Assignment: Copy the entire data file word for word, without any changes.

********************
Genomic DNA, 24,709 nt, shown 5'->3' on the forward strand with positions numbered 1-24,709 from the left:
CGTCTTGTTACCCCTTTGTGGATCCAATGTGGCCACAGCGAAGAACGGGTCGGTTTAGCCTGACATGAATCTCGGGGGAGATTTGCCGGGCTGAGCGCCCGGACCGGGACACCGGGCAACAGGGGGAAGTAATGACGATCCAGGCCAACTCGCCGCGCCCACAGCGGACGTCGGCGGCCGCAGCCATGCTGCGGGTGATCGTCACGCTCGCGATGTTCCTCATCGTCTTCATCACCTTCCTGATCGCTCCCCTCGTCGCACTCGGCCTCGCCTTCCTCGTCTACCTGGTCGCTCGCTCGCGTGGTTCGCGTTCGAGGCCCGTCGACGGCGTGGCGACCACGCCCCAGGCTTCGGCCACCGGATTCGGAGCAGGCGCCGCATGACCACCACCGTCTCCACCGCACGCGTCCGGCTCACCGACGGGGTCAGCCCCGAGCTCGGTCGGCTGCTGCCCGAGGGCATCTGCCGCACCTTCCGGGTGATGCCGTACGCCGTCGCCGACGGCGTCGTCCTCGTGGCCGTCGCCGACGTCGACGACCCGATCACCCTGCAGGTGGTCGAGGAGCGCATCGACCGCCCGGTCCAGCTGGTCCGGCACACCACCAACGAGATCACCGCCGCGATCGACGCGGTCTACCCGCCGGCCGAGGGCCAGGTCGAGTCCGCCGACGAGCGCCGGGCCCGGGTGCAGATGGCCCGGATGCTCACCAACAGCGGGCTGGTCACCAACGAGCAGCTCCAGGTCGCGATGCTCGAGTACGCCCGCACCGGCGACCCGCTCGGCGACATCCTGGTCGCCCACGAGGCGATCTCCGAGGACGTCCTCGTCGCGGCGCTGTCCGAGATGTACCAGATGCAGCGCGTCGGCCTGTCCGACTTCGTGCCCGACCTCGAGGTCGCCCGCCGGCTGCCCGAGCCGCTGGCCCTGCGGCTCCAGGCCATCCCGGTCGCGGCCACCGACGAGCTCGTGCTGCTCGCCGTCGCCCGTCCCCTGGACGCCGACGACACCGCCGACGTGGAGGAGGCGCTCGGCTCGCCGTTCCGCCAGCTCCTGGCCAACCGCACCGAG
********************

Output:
Genomic DNA, 24,709 nt, shown 5'->3' on the forward strand with positions numbered 1-24,709 from the left:
CGTCTTGTTACCCCTTTGTGGATCCAATGTGGCCACAGCGAAGAACGGGTCGGTTTAGCCTGACATGAATCTCGGGGGAGATTTGCCGGGCTGAGCGCCCGGACCGGGACACCGGGCAACAGGGGGAAGTAATGACGATCCAGGCCAACTCGCCGCGCCCACAGCGGACGTCGGCGGCCGCAGCCATGCTGCGGGTGATCGTCACGCTCGCGATGTTCCTCATCGTCTTCATCACCTTCCTGATCGCTCCCCTCGTCGCACTCGGCCTCGCCTTCCTCGTCTACCTGGTCGCTCGCTCGCGTGGTTCGCGTTCGAGGCCCGTCGACGGCGTGGCGACCACGCCCCAGGCTTCGGCCACCGGATTCGGAGCAGGCGCCGCATGACCACCACCGTCTCCACCGCACGCGTCCGGCTCACCGACGGGGTCAGCCCCGAGCTCGGTCGGCTGCTGCCCGAGGGCATCTGCCGCACCTTCCGGGTGATGCCGTACGCCGTCGCCGACGGCGTCGTCCTCGTGGCCGTCGCCGACGTCGACGACCCGATCACCCTGCAGGTGGTCGAGGAGCGCATCGACCGCCCGGTCCAGCTGGTCCGGCACACCACCAACGAGATCACCGCCGCGATCGACGCGGTCTACCCGCCGGCCGAGGGCCAGGTCGAGTCCGCCGACGAGCGCCGGGCCCGGGTGCAGATGGCCCGGATGCTCACCAACAGCGGGCTGGTCACCAACGAGCAGCTCCAGGTCGCGATGCTCGAGTACGCCCGCACCGGCGACCCGCTCGGCGACATCCTGGTCGCCCACGAGGCGATCTCCGAGGACGTCCTCGTCGCGGCGCTGTCCGAGATGTACCAGATGCAGCGCGTCGGCCTGTCCGACTTCGTGCCCGACCTCGAGGTCGCCCGCCGGCTGCCCGAGCCGCTGGCCCTGCGGCTCCAGGCCATCCCGGTCGCGGCCACCGACGAGCTCGTGCTGCTCGCCGTCGCCCGTCCCCTGGACGCCGACGACACCGCCGACGTGGAGGAGGCGCTCGGCTCGCCGTTCCGCCAGCTCCTGGCCAACCGCACCGAG